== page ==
“Little Bloody Smudges”: a.k.a. Why I’ve Gone M.I.A.

First off, I would like to apologize to anyone who may have been upset by my recent hiatus from blog posting. A lot of things have happened this semester, and I struggled to balance my responsibilities in real-life with my responsibility to you all here in the cyber universe. I promise, though, that I did not go M.I.A. for any insignificant reasons. In fact, if you want to see one of those reasons, you can.

 For six weeks, I’ve been working with The Rosalba Creations Group (RCG) to produce a play that I wrote over the summer: Little Bloody Smudges. It was a daunting task. It isn’t easy to produce art events on campus, let alone a play. We had limited resources, and we were a fresh new organization on campus that no one really knew. As result, it took a lot of time and energy to finally bring this show together.

There are a few things I learned from trying to put together a play from scratch on campus. I don’t know if anyone among my audience is thinking about doing a similar project (if so, you should definitely contact RCG) but, even if you aren’t, I still think that it is interesting to see all the facets that compose such an endeavor. Starting off my top 3 lessons from trying to produce my own play, here is my number one…

  1. You’re going to need people. Lots of people. More people than you expect. 

    I think anyone who tries to accomplish something as a big a full-length production expects that they will need at least a team of people. You can’t do it on your own; even if you have the knowledge base, you only have so many hours during the day and so little energy.

    What you don’t expect is the sheer massive number of people you need. For a play, you need people on the production team–handling marketing, finances, reviewing local policies, creating schedules, etc. Then you need your artistic team–your director, your stage manager, your set designer, your lighting designer, your sound designer, your photographer, and so much more. Then you need the people who are actually in the play–the actors, the ensemble, (in our case) the dancers, and da dada da da. Then you need people to manage the stage space–your ticket collectors and program distributors and box office managers–and people to advocate for you at funding hearings and in the offices of various representatives from your venue and supporting organizations. Finally, you need people–hundreds of people–who are not involved in the play whatsoever to care enough about it to sit in the theater, pay money, and watch your show.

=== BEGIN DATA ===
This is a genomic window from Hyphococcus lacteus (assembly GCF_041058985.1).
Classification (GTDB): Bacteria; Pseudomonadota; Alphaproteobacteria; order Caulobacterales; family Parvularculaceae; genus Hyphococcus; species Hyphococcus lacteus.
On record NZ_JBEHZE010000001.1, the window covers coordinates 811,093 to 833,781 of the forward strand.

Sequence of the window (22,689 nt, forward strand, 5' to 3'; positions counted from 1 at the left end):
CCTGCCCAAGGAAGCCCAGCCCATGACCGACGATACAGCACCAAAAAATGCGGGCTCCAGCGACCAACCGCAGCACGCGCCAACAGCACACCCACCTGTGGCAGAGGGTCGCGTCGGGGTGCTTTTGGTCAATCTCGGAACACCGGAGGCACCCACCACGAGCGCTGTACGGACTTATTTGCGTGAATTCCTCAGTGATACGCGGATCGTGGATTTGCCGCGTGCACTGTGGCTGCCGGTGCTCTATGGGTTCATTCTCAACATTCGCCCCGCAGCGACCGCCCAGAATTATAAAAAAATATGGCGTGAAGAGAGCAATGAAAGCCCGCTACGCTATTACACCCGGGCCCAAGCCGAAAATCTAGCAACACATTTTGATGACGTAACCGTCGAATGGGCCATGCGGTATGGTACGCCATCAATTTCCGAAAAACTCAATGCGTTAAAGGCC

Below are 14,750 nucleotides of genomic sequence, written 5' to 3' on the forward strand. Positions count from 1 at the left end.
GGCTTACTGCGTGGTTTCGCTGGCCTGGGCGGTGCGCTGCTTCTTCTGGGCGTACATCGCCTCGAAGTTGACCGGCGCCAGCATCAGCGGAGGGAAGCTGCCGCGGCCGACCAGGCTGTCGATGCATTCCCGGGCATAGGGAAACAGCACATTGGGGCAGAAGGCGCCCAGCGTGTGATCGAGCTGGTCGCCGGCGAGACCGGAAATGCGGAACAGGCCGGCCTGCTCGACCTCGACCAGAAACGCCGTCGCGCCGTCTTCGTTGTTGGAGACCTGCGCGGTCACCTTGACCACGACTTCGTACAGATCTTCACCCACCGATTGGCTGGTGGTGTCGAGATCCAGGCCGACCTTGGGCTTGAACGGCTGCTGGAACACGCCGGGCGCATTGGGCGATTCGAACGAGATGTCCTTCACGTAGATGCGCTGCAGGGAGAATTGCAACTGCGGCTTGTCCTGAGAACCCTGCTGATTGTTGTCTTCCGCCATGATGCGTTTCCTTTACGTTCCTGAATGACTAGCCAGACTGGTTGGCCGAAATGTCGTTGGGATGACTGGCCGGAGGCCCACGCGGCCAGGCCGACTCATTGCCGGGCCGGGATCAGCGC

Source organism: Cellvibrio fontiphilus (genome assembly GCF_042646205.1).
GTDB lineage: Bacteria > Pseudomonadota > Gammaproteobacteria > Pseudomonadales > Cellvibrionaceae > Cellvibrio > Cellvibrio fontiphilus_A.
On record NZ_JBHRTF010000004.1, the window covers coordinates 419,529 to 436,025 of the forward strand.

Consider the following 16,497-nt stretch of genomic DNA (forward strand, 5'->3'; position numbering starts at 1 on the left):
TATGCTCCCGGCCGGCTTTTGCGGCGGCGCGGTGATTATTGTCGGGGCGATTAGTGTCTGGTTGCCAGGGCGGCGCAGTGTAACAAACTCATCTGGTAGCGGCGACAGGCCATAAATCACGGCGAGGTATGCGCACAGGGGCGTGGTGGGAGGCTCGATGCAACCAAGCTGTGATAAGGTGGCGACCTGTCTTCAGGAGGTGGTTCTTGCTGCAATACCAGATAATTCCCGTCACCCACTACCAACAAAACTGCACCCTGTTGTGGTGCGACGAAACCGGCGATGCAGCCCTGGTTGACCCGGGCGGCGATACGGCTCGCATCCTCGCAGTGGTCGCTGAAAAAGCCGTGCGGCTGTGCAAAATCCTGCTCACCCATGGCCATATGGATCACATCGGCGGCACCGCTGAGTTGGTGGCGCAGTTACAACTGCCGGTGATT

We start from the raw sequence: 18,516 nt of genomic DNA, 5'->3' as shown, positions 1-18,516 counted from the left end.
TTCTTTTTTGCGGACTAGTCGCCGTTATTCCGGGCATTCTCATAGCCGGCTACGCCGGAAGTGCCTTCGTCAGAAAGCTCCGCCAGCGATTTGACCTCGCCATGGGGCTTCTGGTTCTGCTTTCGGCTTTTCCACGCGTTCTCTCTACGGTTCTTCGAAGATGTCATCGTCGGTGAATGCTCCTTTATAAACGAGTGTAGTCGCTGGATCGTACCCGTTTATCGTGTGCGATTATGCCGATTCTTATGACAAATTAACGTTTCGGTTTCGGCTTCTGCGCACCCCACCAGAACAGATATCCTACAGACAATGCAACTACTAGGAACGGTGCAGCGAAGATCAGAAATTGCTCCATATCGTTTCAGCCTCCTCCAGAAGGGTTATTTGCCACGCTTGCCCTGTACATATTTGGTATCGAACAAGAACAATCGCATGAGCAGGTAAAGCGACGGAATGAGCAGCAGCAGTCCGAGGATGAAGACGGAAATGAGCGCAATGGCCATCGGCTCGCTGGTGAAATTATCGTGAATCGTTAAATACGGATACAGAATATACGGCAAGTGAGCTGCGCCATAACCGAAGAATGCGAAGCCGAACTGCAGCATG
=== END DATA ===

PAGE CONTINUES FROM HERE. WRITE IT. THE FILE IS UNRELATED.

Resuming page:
It’s very intimidating when you start a production and realize you did not recruit enough people to handle all these different elements in the show. It’s anxiety-inducing, because you know that for any position you overlook it means you will need to tack on more work on yourself and others who are supporting you. Your production may even flop because of it. I don’t recommend that you try to recruit everyone before even beginning on your production. You can’t do it. You’re bound to forget or underestimate something.  However, I do recommend that you keep looking for people as you go along. Sometimes, seeing the production come together inspires others to jump in and help. So long as you keep talking about what you’re doing to others and keep making them aware that there are opportunities for them to get involved, your network of connections will help you fill in those missing positions. Start off with the essentials; then work from there.

  2. Expect to hate everything until the night of the actual show. Expect compromise.

    Things are going to go wrong. Terribly wrong. People don’t always do what you want them to do. People will tell you that they have the capability to do one thing, and then reveal later on that they really have no idea what to do. People will fall through and leave you hanging last minute to solve big problems that, in your opinion, could have been easily avoided with due diligence. It’s not that these people are bad people. It’s just that, with such a large group of people, micromanagement isn’t as feasible nor effective as you would it need it to be to monitor your whole team. Unless you have a strong sense of who you can trust and what skill sets you team members have, you’re going to find yourself dissappointed down the road by what some people fail to accomplish.